Menton is known for its lemons – so of course the town is full of lemon treats and citrusy souvenirs. Try as many as you can, including lemon tarts (we had a great one from Mitron Bakery), eclair citron meringues (lemon eclairs with meringue), lemon mousse filled with lemon caramel (sounds amazing), homemade lemonade, iced granitas… the list goes on! You can even have lemon-zest raviolis for lunch — yum! One of the best things to do in Menton for foodies!
As far as souvenirs go, there’s lemon soap, lemon candies (like bonbon à la confiture de citron), lemon and lime jam, and limoncello to buy. Plus so much more.
Jean Cocteau Museum
Need a break from the sun? I gotchu. Visit the Jean Cocteau Museum and learn about the famed, multi-talented French artist who made Menton his home. The whole modern-art museum is dedicated to him, and is housed in a really cool two-story trapezoidal structure by Rudy Ricciotti (the same architect who designed the MuCEM museum in Marseille).
Check out the permanent collection (full of pieces related to Cocteau) plus the temporary exhibitions, which focus on artists Cocteau was friends with and collaborated with, like Picasso and Coco Chanel – so cool! By far one of the best things to do in Menton for art and architecture lovers!
Eat some Italian food!
You’re only a few minutes away from the border, so of course the Italian food’s absolutely legit here in Menton. TAKE ADVANTAGE! After about 10 days in France, we were desperately missing fresh pastas and pizzas. Menton to the rescue!
Since the town is right on the water, it’s no surprise that fish and seafood make up the majority of menus around here too. A few spots to check out:
- Mirazur: A 2 Michelin star restaurant with stunning panoramic views of the bay, a relaxed atmosphere, great service, and dishes inspired by the French Riviera. There’s a reason it was voted the best restaurant in the WORLD in 2019/2020. It sounds pricey and it is – perfect for a special occasion. Try the signature dish, Langoustines in a Dashi Broth, or the creative fixed-price menu.
- Côté Sud: Two words: Burrata Spaghetti. Cote Sud, near Menton’s port, is on the cheaper end of the scale serving up great pizzas, grilled seafood, fresh fish, and calamari.
- La Piazzetta: Great spot for some seafood pasta and Italian charcuterie, filled with burrata, figs, and cured meats, located in a pretty square.
Old Chateau Cemetery
You didn’t think a cemetery visit would be one of the best things to do in Menton, now did you?! I mean, YOU CAN SEE ITALY from here! Since the Italian border is just 5 miles from Menton, from this high up, Italy is easy to spot. And the views from up here are some of the best in all of Menton – you can see the city with its gorgeous terracotta rooftops, the nearby mountains, and Menton’s port below.
Pay your respects at Old Chateau Cemetery (Cimetière du Vieux Château) – one of the most beautifully located cemeteries I’ve ever seen! It’s worth every single step to the very top of Old Town. Check out all the little details and statues – totally makes for a nice escape from the beach for a little while.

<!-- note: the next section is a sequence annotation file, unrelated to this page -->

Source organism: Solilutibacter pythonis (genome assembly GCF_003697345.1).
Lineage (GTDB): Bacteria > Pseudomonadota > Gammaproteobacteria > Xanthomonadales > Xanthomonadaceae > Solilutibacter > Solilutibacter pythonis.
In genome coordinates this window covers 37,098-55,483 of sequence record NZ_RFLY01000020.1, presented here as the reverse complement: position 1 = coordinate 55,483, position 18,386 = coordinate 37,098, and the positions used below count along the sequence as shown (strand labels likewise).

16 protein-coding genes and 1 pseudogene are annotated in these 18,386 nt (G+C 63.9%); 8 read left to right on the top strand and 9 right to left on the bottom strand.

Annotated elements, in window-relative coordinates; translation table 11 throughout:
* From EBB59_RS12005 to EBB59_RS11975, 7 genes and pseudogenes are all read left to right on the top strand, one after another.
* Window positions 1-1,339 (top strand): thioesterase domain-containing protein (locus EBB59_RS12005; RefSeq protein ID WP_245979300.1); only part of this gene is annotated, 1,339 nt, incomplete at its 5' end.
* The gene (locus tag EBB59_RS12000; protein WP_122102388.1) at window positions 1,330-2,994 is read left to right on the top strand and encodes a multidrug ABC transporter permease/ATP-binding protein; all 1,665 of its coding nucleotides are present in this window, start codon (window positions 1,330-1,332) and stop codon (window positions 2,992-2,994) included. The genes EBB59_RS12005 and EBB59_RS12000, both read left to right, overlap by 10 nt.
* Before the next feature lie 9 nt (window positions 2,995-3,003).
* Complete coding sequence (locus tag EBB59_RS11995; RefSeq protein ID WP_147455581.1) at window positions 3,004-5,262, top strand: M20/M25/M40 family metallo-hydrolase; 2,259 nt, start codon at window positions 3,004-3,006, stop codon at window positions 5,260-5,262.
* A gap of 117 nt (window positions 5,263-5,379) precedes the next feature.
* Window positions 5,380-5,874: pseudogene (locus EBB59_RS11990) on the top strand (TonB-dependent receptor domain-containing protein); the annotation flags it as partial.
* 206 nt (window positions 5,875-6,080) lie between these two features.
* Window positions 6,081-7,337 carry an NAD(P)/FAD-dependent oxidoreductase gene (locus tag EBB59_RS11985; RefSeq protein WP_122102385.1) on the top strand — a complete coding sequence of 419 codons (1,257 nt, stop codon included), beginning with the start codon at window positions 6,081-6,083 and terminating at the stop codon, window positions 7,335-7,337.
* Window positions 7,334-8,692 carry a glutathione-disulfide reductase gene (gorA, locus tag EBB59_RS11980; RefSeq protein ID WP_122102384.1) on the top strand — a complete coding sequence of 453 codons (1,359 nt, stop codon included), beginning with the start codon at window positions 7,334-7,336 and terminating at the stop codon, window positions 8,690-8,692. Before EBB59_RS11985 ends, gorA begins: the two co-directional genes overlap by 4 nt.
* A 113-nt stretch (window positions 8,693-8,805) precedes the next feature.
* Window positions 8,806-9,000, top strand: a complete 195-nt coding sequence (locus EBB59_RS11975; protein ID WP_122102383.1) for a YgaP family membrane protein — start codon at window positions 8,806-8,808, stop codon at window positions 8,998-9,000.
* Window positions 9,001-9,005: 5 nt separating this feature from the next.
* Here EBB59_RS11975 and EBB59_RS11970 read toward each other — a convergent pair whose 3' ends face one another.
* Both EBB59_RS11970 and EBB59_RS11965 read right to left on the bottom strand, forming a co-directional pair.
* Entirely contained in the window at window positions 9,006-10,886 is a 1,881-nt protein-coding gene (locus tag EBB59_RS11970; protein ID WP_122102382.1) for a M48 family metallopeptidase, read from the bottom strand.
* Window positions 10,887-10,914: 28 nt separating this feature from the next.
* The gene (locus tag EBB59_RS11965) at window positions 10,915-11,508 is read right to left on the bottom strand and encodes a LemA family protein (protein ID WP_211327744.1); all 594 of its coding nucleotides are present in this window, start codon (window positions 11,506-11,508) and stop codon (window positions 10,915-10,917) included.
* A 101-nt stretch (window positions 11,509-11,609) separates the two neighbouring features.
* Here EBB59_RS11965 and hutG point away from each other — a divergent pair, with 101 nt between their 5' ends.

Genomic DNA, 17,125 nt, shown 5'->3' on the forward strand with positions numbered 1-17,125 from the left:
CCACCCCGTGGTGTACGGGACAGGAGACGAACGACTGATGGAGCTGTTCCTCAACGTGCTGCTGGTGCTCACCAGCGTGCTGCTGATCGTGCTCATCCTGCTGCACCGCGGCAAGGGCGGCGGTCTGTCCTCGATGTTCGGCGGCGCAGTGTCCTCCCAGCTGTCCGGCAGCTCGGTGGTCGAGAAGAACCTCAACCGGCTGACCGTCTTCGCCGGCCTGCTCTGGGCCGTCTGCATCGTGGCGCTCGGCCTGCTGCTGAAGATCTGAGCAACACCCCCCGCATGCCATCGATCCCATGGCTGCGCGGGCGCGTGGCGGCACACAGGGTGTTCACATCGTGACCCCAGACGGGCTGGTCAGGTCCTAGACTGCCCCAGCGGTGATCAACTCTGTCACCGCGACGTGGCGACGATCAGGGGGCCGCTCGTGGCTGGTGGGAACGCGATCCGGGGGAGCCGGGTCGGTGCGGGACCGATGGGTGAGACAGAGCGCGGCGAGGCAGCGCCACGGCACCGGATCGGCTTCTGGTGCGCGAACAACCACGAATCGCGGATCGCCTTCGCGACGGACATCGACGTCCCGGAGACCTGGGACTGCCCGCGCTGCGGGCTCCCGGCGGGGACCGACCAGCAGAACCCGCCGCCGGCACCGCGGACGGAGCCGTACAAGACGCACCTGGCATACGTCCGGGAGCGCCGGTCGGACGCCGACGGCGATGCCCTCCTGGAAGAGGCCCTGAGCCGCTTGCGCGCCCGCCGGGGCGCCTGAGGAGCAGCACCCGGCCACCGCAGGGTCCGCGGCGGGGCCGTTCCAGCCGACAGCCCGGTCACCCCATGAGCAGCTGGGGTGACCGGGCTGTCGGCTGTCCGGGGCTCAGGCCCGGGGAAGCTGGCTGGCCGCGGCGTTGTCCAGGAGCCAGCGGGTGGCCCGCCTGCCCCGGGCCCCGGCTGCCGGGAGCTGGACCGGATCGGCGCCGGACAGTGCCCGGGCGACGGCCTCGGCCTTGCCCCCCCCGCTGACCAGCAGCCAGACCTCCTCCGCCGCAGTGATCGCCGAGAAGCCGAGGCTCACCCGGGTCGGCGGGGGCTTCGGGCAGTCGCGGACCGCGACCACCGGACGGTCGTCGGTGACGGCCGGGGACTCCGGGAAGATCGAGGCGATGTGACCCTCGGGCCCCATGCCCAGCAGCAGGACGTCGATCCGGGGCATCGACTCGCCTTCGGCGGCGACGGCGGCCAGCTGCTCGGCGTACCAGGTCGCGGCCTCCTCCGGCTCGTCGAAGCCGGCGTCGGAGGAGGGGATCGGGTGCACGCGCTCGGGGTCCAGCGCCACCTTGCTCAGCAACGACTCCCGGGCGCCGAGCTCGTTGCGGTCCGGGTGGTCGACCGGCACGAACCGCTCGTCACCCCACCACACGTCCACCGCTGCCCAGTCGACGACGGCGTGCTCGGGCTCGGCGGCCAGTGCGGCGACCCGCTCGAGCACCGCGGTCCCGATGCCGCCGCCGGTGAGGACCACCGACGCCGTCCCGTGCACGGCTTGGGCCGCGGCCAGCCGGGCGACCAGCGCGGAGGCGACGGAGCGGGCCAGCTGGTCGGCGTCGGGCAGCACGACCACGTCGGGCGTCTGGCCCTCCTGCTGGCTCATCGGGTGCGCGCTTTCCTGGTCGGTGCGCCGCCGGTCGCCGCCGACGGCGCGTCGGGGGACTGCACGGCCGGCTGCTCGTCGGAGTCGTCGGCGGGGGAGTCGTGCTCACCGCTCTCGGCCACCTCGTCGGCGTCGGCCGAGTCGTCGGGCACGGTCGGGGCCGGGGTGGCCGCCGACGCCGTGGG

There used to be a castle up here (it was since destroyed) – but now there’s a cemetery instead. And a few “famous” people (including William Webb Ellis, the creator of rugby) plus some British and Russian aristocrats and royalty are resting here.
Stroll by the Sea
Since Menton’s right on the coast, there’s plenty of seaside walks right in town. Grab an iced lemon granita from one of the Old Town vendors and get in your steps for the morning.
Here’s Menton’s two best walking promenades (in my opinion!):
- Promenade du Soleil: This curving seaside boulevard stretches for a few miles, so of course you don’t need to walk the entire thing! Here you’ll find restaurants and beach bars overlooking the sea, palm trees lining the street, and gorgeous views. The best of the leisurely life in Menton! Make sure to wear a hat and slather on that sunscreen – there’s no shade over here. We went for a walk on Promenade du Soleil for a bit before checking out Old Town and the beach! If I lived here, I could totally see myself taking long walks here on the regular.
- Esplanade des Sablettes: A great place for a stroll! And it’s new and modernized – the path was completely redesigned in 2019, and there’s now shops, restaurants, and bars. Plus free wifi and misting stations – much appreciated on crazy hot days!
Jardin Serre de la Madone
Once you’re done lounging on the beach and exploring the town, head on over to Jardin Serre de la Madone! It’s a serene oasis of exotic and rare plants and succulents from around the world, including a terraced garden, reflecting pools, and a Mediterranean forest. This enchanting garden was designed by American botanist Lawrence Johnston and built between 1924 – 1939.
Expect to see Himalayan tropical oaks, two immense Podocarpus trees, Washingtonia filifera trees, a large Magnolia delavayi, and an exceptional Nolina. Plus a strawberry tree!!! Definitely not your everyday backyard plants! Plus a cypress-lined road leading right to the property. The garden is timeless and the perfect place to explore for an hour or two.
You need to add this garden to your South of France road trip – it’s one of the best in the French Riviera! And one of the best things to do in Menton for plant and garden lovers. We unfortunately didn’t have time to visit, but I’m adding it to my list of things to do in Menton for next time (and yes, we will go back – it was one of my favorite towns in the Cote d’Azur).
If you walk all the way out to the Old Port, pass the boats, and turn left, you’ll see a rocky jetty. This is by far the best spot for photos in Menton! You’ve got not only the turquoise waters in front of you, but all the colors of Old Town. Including the famous Basilica de Michael Archangel peeking out on top. Come in the early morning for the best light.
We unfortunately missed this spot as we were visiting in a heatwave and temps were easily 90F… so we were trying to find shade for most of our visit to Menton, haha.
Hope this helps you plan the perfect day trip from Nice to Menton! Which of these things to do in Menton are you adding to your list?! Any questions?! Ask away down below in the comments!